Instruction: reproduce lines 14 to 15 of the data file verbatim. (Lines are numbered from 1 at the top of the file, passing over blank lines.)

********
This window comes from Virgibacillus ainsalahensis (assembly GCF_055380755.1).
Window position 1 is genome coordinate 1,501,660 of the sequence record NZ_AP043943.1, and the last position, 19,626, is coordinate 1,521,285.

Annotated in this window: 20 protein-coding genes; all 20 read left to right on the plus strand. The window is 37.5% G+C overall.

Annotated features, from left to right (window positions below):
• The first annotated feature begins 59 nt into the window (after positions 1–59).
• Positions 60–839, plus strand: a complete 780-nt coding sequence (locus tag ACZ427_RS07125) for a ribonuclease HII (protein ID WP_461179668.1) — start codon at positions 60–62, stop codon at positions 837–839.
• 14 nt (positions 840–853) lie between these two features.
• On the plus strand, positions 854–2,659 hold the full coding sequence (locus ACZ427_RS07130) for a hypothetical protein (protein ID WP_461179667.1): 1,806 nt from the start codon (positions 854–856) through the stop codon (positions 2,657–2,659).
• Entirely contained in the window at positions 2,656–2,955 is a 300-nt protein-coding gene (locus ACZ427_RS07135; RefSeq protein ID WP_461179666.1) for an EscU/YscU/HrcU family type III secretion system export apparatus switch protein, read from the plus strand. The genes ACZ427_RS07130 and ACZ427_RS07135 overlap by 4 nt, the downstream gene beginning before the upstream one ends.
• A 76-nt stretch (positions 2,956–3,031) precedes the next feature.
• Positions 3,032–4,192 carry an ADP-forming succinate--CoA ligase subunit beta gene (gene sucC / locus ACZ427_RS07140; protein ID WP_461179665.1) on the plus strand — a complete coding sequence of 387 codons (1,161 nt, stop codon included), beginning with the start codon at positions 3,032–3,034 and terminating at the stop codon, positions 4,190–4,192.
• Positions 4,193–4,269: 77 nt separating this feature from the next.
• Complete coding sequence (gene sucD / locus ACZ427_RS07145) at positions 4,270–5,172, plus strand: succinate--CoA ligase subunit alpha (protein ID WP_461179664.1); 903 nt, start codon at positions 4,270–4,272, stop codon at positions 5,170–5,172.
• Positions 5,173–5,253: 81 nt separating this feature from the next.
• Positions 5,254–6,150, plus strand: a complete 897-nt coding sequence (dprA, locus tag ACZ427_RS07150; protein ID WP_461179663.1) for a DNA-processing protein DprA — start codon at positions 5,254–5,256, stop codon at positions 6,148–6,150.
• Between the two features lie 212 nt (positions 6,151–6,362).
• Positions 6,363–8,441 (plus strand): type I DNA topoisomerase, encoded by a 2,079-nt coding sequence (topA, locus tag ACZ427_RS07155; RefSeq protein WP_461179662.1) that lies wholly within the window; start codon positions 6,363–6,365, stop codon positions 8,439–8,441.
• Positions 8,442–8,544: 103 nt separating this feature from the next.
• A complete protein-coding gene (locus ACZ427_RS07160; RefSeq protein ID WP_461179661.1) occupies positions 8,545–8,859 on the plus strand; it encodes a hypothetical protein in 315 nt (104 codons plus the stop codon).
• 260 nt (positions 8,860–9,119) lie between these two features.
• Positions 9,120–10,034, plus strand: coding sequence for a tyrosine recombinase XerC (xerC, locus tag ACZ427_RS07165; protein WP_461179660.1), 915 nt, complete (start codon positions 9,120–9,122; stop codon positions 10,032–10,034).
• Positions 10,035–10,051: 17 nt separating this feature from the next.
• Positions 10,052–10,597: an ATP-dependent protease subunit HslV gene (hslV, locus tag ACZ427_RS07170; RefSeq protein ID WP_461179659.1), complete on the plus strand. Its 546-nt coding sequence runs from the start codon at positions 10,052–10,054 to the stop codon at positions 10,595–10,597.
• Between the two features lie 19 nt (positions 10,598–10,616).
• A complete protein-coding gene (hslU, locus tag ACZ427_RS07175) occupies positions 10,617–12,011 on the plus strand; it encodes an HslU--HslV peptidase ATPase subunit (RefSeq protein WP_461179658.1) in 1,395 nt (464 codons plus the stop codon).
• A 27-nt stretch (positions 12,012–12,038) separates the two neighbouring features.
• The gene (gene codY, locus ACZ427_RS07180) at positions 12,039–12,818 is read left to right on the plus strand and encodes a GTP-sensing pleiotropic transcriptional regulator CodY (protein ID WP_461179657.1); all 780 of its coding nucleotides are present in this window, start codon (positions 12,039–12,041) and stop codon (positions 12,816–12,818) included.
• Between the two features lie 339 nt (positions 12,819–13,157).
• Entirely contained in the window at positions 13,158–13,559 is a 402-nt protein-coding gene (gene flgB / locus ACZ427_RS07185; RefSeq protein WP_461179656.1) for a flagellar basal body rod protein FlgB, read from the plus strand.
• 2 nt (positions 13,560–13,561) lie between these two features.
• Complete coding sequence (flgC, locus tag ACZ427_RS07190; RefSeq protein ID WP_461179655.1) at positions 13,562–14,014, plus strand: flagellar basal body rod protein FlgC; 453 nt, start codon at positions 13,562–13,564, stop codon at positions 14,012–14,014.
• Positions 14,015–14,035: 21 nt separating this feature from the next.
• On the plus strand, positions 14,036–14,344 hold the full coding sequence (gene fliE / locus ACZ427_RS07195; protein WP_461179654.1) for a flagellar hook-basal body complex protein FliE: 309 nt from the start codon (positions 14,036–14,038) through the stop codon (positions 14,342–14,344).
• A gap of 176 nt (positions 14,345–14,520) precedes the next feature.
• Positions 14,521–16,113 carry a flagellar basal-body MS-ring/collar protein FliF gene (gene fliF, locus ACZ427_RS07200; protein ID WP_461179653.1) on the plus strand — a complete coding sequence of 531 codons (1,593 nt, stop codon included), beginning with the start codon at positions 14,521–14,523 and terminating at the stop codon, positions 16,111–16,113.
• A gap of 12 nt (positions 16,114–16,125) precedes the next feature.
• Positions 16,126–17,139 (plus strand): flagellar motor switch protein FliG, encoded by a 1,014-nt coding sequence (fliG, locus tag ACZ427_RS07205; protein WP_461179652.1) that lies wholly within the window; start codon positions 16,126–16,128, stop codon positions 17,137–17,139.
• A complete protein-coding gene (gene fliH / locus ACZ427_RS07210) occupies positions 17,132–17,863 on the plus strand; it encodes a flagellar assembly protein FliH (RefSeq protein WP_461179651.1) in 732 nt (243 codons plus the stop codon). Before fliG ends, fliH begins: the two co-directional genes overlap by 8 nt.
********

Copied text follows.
• Positions 5,173–5,253: 81 nt separating this feature from the next.
• Positions 5,254–6,150, plus strand: a complete 897-nt coding sequence (dprA, locus tag ACZ427_RS07150; protein ID WP_461179663.1) for a DNA-processing protein DprA — start codon at positions 5,254–5,256, stop codon at positions 6,148–6,150.